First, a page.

As I learned when advising HSBC on its award-winning "No Small Change" green marketing campaign, a key to the campaign's credibility was empowering people and businesses to reduce their carbon footprint, in line with the bank's own efforts. In other words, we weren't asking HSBC's customers to do anything the bank hadn't done itself.

Sustainability leaders are now winning their stakeholders' respect by communicating the need to consume responsibly, especially in energy use. For starters, HP earned the No. 1 spot on Newsweek's list of the top green companies of 2009 by pledging to reduce product emissions and energy usage 40% from 2005 levels by 2011. Realizing that it needs to partner with consumers to reach that goal, the company has launched its Power to Change campaign, which encourages users to turn off their computers when they do not need them (e.g., at night) and tracks actions to calculate energy and carbon impact.

Another example is Levi Strauss & Co., which teamed up with Goodwill to educate consumers on how to lower the life-cycle impacts of blue jeans. The company's "A Care Tag For The Planet" campaign uses online and in-store messaging, and a new care tag on jeans, to encourage owners to wash in cold water, line dry when possible, and donate their jeans (when they're no longer wanted) to Goodwill thrift stores. The company estimates that such steps by responsible consumers can reduce life-cycle climate-change impacts in half.

Similarly, in Europe, Procter & Gamble's Ariel runs a Turn to 30 (degrees centigrade) campaign to encourage consumers to wash at lower temperatures. Spurred by the threat of regulation, the laundry detergent industry has united to promote responsible washing. And an industrywide Washright campaign launched in 1998 by the Brussels-based International Association for Soaps, Detergents and Maintenance Products (AISE) reached 70% of European households with tips on how to wash laundry in environmentally preferable ways.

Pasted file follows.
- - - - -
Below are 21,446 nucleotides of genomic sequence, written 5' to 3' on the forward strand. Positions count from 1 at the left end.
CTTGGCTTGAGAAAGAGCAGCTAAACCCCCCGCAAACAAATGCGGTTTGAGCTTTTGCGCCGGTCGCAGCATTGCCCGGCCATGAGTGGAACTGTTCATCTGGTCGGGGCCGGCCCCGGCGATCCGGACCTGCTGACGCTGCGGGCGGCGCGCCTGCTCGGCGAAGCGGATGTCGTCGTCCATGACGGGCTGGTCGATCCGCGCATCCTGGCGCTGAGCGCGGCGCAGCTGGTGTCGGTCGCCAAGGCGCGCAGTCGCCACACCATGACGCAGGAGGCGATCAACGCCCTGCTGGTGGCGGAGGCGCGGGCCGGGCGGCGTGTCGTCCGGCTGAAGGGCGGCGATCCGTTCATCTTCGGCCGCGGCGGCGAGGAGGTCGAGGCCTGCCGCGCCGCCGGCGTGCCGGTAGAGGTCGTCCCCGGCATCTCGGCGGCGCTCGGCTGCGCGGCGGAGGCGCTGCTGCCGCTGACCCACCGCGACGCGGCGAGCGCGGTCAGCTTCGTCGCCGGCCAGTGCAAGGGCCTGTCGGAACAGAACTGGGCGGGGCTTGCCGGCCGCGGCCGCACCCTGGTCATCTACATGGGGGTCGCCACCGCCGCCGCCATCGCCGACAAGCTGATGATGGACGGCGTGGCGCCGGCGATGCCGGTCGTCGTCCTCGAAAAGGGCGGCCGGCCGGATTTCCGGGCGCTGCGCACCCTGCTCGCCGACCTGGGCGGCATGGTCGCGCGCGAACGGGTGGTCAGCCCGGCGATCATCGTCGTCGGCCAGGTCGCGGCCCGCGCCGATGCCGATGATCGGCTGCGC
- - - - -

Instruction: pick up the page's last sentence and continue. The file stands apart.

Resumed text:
A final example is the Sacramento Municipal Utility District, which now knows that peer pressure is an excellent strategy for promoting responsible consumption—and may be even more motivating than saving money.

In a test that began in April 2008, some 35,000 randomly selected customers were told via "happy" or "sad" faces (printed on their monthly utility bills) how their energy use compared with that of their neighbors and the most-efficient energy users in the district. Customers who received the information cut their electricity use 2%, compared with no change by counterparts who did not receive messages. The utility expanded the program to 50,000 households in August 2009.

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Jacquelyn Ottman is an expert adviser on green marketing to Fortune 500 companies and the US government. She is author of four books on the subject; her latest is The New Rules of Green Marketing: Strategies, Tools, and Inspiration for Sustainable Branding. (Berrett-Koehler, February 2011).